The United Nations Mission in South Sudan (UNMISS) has condemned “in the strongest terms” the fatal shooting of an internally displaced person (IDP) at one of its ‘protection-of-civilians’ sites – the second attack of its kind to strike the African nation and the Organisation in less than a week.
According to a statement issued by the Mission, UN personnel serving at the Organisation’s compound in Bentiu responded to a gunshot on the evening of July 5 only to find the body of a male IDP fatally wounded in the back.
UNMISS explained that according to eyewitness accounts two armed men in military uniforms were seen inside the ‘protection-of-civilians’ site and fled into the surrounding bush following the attack.
“Any attack on a protection-of-civilians site constitutes a direct assault against the United Nations and may constitute a war crime,” the Mission said in its condemnation of the attack.
“This is not the first time an UNMISS protection-of-civilians site has come under attack by armed elements in South Sudan and such indefensible actions will compromise the Mission’s ability to implement its mandate if they continue to go unpunished.”
The killing follows the shooting death of another internally displaced person (IDP) and the injuring of six others at another UN compound in Malakal early last week.
In that specific incident three members of forces belonging to either the Sudan People’s Liberation Army In Opposition or the allied militia led by General Johnson Olony were identified as having opened fire on IDPs at the recently inaugurated ‘protection-of-civilians’ site.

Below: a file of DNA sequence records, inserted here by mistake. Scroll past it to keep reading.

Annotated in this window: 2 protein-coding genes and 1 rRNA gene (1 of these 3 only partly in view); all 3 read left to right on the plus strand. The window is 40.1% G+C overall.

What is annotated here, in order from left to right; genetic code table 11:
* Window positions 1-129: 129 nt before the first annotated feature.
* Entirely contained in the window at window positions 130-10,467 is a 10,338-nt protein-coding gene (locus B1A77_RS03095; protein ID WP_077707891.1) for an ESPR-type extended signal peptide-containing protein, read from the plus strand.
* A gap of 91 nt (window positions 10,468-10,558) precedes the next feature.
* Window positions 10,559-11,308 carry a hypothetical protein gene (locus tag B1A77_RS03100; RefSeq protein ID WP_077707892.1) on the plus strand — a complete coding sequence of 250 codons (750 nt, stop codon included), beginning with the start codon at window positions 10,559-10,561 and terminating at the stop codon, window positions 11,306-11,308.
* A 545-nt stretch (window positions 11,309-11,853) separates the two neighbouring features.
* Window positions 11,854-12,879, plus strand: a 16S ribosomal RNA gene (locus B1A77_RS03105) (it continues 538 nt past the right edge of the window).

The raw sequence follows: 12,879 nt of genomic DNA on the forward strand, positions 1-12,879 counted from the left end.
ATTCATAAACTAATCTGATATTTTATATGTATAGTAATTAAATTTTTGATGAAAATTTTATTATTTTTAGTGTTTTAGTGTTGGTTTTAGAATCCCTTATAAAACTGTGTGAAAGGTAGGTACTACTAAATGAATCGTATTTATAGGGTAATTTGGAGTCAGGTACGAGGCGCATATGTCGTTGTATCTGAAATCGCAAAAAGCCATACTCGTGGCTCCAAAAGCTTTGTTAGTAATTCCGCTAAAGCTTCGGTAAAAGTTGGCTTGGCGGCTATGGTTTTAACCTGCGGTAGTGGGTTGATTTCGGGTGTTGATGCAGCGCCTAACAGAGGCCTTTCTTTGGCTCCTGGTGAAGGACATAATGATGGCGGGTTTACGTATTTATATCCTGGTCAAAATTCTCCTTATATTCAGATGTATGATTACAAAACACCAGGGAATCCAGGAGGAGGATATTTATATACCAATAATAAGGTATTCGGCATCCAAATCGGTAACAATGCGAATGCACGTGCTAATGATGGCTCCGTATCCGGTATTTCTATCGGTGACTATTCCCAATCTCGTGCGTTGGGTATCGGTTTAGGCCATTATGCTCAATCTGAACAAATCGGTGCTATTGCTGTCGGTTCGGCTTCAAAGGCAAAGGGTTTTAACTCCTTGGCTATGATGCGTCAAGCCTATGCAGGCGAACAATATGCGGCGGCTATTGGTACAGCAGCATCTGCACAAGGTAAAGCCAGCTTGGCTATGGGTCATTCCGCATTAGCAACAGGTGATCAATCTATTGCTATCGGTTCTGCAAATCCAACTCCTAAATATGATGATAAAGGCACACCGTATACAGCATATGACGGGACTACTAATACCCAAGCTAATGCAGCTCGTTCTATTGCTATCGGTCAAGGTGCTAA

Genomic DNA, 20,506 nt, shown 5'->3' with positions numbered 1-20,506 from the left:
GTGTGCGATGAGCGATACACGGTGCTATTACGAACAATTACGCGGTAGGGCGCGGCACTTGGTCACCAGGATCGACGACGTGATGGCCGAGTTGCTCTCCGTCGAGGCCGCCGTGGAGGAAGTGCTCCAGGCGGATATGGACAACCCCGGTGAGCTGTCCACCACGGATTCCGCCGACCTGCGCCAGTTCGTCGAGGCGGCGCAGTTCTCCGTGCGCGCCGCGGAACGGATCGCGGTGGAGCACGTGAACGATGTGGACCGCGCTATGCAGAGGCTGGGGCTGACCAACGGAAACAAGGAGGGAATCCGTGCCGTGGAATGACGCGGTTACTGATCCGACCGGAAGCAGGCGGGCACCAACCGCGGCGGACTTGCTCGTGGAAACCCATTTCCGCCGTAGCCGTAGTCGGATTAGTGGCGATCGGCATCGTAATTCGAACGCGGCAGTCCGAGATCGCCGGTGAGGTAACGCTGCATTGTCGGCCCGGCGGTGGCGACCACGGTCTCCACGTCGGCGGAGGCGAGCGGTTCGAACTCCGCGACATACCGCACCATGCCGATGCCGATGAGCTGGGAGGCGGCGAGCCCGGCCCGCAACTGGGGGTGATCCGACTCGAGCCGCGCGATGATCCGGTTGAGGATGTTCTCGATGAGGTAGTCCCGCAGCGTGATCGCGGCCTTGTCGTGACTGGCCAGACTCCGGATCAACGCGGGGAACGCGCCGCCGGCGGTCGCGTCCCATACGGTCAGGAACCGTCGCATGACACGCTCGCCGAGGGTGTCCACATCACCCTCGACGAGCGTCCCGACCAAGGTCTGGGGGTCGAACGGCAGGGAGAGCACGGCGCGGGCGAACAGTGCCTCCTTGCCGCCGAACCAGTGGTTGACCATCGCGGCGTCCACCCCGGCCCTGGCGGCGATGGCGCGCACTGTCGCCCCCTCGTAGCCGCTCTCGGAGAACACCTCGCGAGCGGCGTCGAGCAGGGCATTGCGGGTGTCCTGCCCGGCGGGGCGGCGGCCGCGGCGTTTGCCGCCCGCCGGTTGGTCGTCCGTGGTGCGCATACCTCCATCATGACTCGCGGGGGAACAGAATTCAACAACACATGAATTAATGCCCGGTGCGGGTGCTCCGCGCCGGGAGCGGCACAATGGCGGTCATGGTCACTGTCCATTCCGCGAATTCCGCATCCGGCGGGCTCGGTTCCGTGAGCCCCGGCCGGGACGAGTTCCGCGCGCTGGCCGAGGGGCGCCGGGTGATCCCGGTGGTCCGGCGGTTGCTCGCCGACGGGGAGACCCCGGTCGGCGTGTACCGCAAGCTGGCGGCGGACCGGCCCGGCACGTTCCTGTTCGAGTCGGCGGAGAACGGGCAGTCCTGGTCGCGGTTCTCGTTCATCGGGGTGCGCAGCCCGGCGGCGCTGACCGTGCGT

The July 5 shooting is the latest outburst of violence to afflict South Sudan as the country’s 18-month conflict continues to smoulder amid violence against civilians and deepening suffering across the country.
Some 120,000 South Sudanese are sheltered in UN compounds while United Nations estimates suggest that the number of people in need for 2015 will include an anticipated 1.95 million IDPs and a projected 293,000 refugees.
Meanwhile, the country is also being threatened by a cholera outbreak amid mounting reports of contagion throughout the capital, Juba, and the nearby city of Bor.
“It’s a race against time to prevent the spread of cholera up the River Nile, especially during rainy season,” Jonathan Veitch, the UN Children’s Fund (UNICEF) Representative in South Sudan said. “Our priority is reaching the most vulnerable children who urgently need clean water and vaccinations.”
UNICEF has reported more than 700 cholera cases in Juba and Bor so far and 32 deaths – one in five of which are children under five.
In South Sudan’s Central Equatoria state, where the epicentre of the outbreak is located, students and teachers in schools near cholera hotspots have invited UNICEF to make school visits to raise awareness of the main risk factors. According to the UN agency, some 1,340 students and 30 teachers have already benefited from life-saving information, with a goal of reaching 150 schools.
In addition, UNICEF is also working to strengthen health facilities, distribute soap to communities, conduct vaccination campaigns in crowded ‘protection-of-civilians’ sites and raise awareness in vulnerable communities about prevention and early detection by training volunteers, teachers and religious leaders.
“Cholera is a deadly disease that inordinately affects young children. One of the most powerful ways we can respond to this outbreak is by equipping school-children with the information and tools they need to protect themselves and their families,” Veitch said.